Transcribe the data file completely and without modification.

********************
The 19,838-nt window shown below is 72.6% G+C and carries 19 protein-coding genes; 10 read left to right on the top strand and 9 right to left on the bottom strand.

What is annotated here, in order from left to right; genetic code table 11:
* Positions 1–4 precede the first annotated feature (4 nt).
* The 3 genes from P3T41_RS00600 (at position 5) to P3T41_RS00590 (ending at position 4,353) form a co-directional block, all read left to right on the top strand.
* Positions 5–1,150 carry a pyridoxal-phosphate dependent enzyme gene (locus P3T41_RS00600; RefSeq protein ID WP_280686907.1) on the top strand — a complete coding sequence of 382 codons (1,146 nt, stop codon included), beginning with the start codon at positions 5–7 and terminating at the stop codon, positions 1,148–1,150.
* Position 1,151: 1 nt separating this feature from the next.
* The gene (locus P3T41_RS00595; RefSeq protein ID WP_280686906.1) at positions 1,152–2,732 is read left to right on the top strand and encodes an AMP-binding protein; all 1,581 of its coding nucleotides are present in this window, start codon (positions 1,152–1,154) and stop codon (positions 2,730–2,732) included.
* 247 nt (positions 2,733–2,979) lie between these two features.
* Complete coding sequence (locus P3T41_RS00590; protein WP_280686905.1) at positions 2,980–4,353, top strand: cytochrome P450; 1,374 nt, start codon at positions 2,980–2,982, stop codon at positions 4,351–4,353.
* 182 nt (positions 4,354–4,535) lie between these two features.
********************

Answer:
The 19,838-nt window shown below is 72.6% G+C and carries 19 protein-coding genes; 10 read left to right on the top strand and 9 right to left on the bottom strand.

What is annotated here, in order from left to right; genetic code table 11:
* Positions 1–4 precede the first annotated feature (4 nt).
* The 3 genes from P3T41_RS00600 (at position 5) to P3T41_RS00590 (ending at position 4,353) form a co-directional block, all read left to right on the top strand.
* Positions 5–1,150 carry a pyridoxal-phosphate dependent enzyme gene (locus P3T41_RS00600; RefSeq protein ID WP_280686907.1) on the top strand — a complete coding sequence of 382 codons (1,146 nt, stop codon included), beginning with the start codon at positions 5–7 and terminating at the stop codon, positions 1,148–1,150.
* Position 1,151: 1 nt separating this feature from the next.
* The gene (locus P3T41_RS00595; RefSeq protein ID WP_280686906.1) at positions 1,152–2,732 is read left to right on the top strand and encodes an AMP-binding protein; all 1,581 of its coding nucleotides are present in this window, start codon (positions 1,152–1,154) and stop codon (positions 2,730–2,732) included.
* 247 nt (positions 2,733–2,979) lie between these two features.
* Complete coding sequence (locus P3T41_RS00590; protein WP_280686905.1) at positions 2,980–4,353, top strand: cytochrome P450; 1,374 nt, start codon at positions 2,980–2,982, stop codon at positions 4,351–4,353.
* 182 nt (positions 4,354–4,535) lie between these two features.